The Journal of Ethnic and Migration Studies is an English scholarly journal that studies and analyzes all forms of migration and its consequences. The journal publishes articles on ethnic conflict, discrimination, racism, nationalism, citizenship and integration policies.
In 2020, the journal’s authors, Christine Surak, associate professor of sociology at the London School of Economics, and Yusuke Tsuzuki, associate professor at Harvard’s Graduate School of Arts and Sciences, assessed how a country’s economic situation affects the launching of “golden visa” programs in the European Union.
The authors drew data from public sources of program departments and local and international organizations, such as the European Parliament, the World Bank and regional Ministries of Labor and Migration.
How was the research carried out
The aim of the research is to understand what motivates countries to develop residence permit investment programs. The authors analyzed information on 28 EU countries for the period from 2005 to 2019.
The programs can be roughly divided into “active” and “passive” programs. Active programs require investors to prove financial solvency and professional experience. Passive programs require only a cash investment: applicants invest in real estate, bonds, or companies.
The research looked at programs that offer “passive” investment options – the United Kingdom and 13 European Union countries: Bulgaria, Cyprus, Estonia, Greece, Hungary, Ireland, Italy, Latvia, Luxembourg, Malta, the Netherlands, Portugal and Spain.
The authors ran a regression using country-year as the unit of analysis. Regression analysis is a statistical analytic method that calculates and models the relationship between dependent variables with independent variables.
The research on residence permit programs used a dummy variable in analyzing the economic situation and independent variables – one-, two-, and three-year GDP growth, the housing market price index, and the unemployment rate. The authors also paid attention to the 2010-2012 economic crisis.
What conclusions were reached by the authors of the research
Government bonds reduce the country’s debt burden.
Investing in businesses, including through investment funds, creates jobs and helps reduce unemployment.
Buying real estate stimulates the domestic real estate market.
The EU earns about 3 billion euros annually from “golden visa” programs, but they generate no more than 0.3 % of the union’s total revenue. The returns are unevenly distributed: most of the money goes to Greece, Portugal and Spain, with each country receiving about 750 million euros.
UK, Portugal, Greece and Malta income from residence permit program in 2019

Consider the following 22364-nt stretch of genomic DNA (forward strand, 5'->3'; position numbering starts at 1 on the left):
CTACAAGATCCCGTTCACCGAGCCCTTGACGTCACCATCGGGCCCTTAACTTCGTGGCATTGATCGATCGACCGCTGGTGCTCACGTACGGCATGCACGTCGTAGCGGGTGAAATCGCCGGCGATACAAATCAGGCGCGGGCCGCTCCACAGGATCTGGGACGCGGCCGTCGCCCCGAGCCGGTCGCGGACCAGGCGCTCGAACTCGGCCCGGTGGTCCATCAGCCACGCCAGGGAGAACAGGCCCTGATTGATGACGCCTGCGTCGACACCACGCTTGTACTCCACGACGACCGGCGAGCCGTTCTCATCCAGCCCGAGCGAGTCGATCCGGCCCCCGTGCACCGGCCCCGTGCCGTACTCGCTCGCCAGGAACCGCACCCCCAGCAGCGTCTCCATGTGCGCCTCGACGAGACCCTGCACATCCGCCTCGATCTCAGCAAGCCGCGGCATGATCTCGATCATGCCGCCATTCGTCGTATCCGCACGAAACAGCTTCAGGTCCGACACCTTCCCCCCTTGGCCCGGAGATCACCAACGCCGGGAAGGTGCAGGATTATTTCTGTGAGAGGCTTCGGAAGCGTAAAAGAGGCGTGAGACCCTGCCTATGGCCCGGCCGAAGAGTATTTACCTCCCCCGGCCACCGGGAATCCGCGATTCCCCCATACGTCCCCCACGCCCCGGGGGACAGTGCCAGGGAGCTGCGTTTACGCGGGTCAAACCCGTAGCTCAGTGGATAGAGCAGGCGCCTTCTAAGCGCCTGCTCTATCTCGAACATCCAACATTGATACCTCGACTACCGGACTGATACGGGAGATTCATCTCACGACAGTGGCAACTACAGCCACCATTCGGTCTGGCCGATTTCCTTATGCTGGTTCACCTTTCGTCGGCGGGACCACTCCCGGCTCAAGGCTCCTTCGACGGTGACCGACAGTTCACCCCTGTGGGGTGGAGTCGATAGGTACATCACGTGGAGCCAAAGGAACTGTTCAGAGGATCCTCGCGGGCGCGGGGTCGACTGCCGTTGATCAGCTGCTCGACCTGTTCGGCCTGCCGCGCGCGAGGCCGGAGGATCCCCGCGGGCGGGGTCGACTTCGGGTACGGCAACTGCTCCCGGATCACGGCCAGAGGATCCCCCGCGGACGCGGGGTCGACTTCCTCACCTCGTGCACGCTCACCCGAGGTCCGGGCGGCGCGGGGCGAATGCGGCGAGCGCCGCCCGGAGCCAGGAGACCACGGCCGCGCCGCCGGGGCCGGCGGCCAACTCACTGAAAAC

Foreign investment in real estate has almost no impact on the domestic real estate market. For example, the total volume of foreign investment in residential real estate in Portugal amounted to 13% of all transactions, of which only 22% accounted for the residence permit program. Most transactions were made by citizens of neighboring EU countries. Thus, they have more influence on the destabilization of the real estate market in any country.
The situation on the Greek real estate market is different: 72% of transactions accounted for foreign investors, of which 36% were applicants for a residence permit program in Greece.
Governments were more likely to launch residence permit programs if the country was in economic crisis. But the number of existing programs did not affect the launch of residence permit programs by other countries: each acted in their own interest – trying to help the economy to cope with a temporary downtu .
In what countries you can get a residence permit in 2021
The authors of the research did not try to find out why investors choose a particular country. But they noticed that most investors participate in the programs for two main reasons:
Visa-free travel within Schengen;
increased income by investing in real estate, business or bonds.
Five EU countries and Great Britain offer foreigners a residence permit in exchange for investment. The status allows you to live, study or work in the country of residence and travel freely within the Schengen states.
Investment programs in the EU and the UK
|Country||Minimum investment||Investment options|
|Permanent residence in Cyprus||From €300,000||
|Residence permit in Greece||From €250,000||
|Residence permit in Portugal||From €350,000||
|Permanent residence in Malta||From €110,000||
|Residence permit in Spain||From €500,000||
|Residence permit in the UK||From £2 million||